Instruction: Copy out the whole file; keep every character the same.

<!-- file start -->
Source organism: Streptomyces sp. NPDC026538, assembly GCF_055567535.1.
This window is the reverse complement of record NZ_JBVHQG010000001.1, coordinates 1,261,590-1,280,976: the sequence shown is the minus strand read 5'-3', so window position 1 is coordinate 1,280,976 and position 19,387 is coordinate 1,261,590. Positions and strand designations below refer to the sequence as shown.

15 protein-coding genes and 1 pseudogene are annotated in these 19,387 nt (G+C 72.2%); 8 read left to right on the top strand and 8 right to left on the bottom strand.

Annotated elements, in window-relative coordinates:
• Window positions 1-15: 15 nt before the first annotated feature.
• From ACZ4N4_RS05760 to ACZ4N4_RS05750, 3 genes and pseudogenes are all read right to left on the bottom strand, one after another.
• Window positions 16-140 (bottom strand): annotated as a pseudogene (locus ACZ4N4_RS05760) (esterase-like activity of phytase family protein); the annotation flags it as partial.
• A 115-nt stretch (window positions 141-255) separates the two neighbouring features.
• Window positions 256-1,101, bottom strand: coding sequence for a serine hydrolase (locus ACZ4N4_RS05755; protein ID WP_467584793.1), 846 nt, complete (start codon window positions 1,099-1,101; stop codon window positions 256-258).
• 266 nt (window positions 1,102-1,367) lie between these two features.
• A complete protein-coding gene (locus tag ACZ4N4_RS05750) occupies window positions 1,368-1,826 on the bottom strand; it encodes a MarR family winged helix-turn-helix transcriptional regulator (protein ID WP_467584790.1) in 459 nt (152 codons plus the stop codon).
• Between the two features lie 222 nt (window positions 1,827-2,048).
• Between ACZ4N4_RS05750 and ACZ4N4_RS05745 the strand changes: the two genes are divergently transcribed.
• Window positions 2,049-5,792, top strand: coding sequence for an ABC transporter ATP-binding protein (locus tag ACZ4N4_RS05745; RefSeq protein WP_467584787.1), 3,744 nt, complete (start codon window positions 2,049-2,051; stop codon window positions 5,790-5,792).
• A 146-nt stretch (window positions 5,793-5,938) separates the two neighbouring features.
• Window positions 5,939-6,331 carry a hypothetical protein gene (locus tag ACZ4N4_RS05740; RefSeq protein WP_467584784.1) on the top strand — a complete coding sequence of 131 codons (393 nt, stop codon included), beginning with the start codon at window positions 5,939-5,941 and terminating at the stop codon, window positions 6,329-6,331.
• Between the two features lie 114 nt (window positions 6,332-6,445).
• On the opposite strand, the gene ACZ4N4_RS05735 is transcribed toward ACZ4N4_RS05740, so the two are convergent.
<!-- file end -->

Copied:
Source organism: Streptomyces sp. NPDC026538, assembly GCF_055567535.1.
This window is the reverse complement of record NZ_JBVHQG010000001.1, coordinates 1,261,590-1,280,976: the sequence shown is the minus strand read 5'-3', so window position 1 is coordinate 1,280,976 and position 19,387 is coordinate 1,261,590. Positions and strand designations below refer to the sequence as shown.

15 protein-coding genes and 1 pseudogene are annotated in these 19,387 nt (G+C 72.2%); 8 read left to right on the top strand and 8 right to left on the bottom strand.

Annotated elements, in window-relative coordinates:
• Window positions 1-15: 15 nt before the first annotated feature.
• From ACZ4N4_RS05760 to ACZ4N4_RS05750, 3 genes and pseudogenes are all read right to left on the bottom strand, one after another.
• Window positions 16-140 (bottom strand): annotated as a pseudogene (locus ACZ4N4_RS05760) (esterase-like activity of phytase family protein); the annotation flags it as partial.
• A 115-nt stretch (window positions 141-255) separates the two neighbouring features.
• Window positions 256-1,101, bottom strand: coding sequence for a serine hydrolase (locus ACZ4N4_RS05755; protein ID WP_467584793.1), 846 nt, complete (start codon window positions 1,099-1,101; stop codon window positions 256-258).
• 266 nt (window positions 1,102-1,367) lie between these two features.
• A complete protein-coding gene (locus tag ACZ4N4_RS05750) occupies window positions 1,368-1,826 on the bottom strand; it encodes a MarR family winged helix-turn-helix transcriptional regulator (protein ID WP_467584790.1) in 459 nt (152 codons plus the stop codon).
• Between the two features lie 222 nt (window positions 1,827-2,048).
• Between ACZ4N4_RS05750 and ACZ4N4_RS05745 the strand changes: the two genes are divergently transcribed.
• Window positions 2,049-5,792, top strand: coding sequence for an ABC transporter ATP-binding protein (locus tag ACZ4N4_RS05745; RefSeq protein WP_467584787.1), 3,744 nt, complete (start codon window positions 2,049-2,051; stop codon window positions 5,790-5,792).
• A 146-nt stretch (window positions 5,793-5,938) separates the two neighbouring features.
• Window positions 5,939-6,331 carry a hypothetical protein gene (locus tag ACZ4N4_RS05740; RefSeq protein WP_467584784.1) on the top strand — a complete coding sequence of 131 codons (393 nt, stop codon included), beginning with the start codon at window positions 5,939-5,941 and terminating at the stop codon, window positions 6,329-6,331.
• Between the two features lie 114 nt (window positions 6,332-6,445).
• On the opposite strand, the gene ACZ4N4_RS05735 is transcribed toward ACZ4N4_RS05740, so the two are convergent.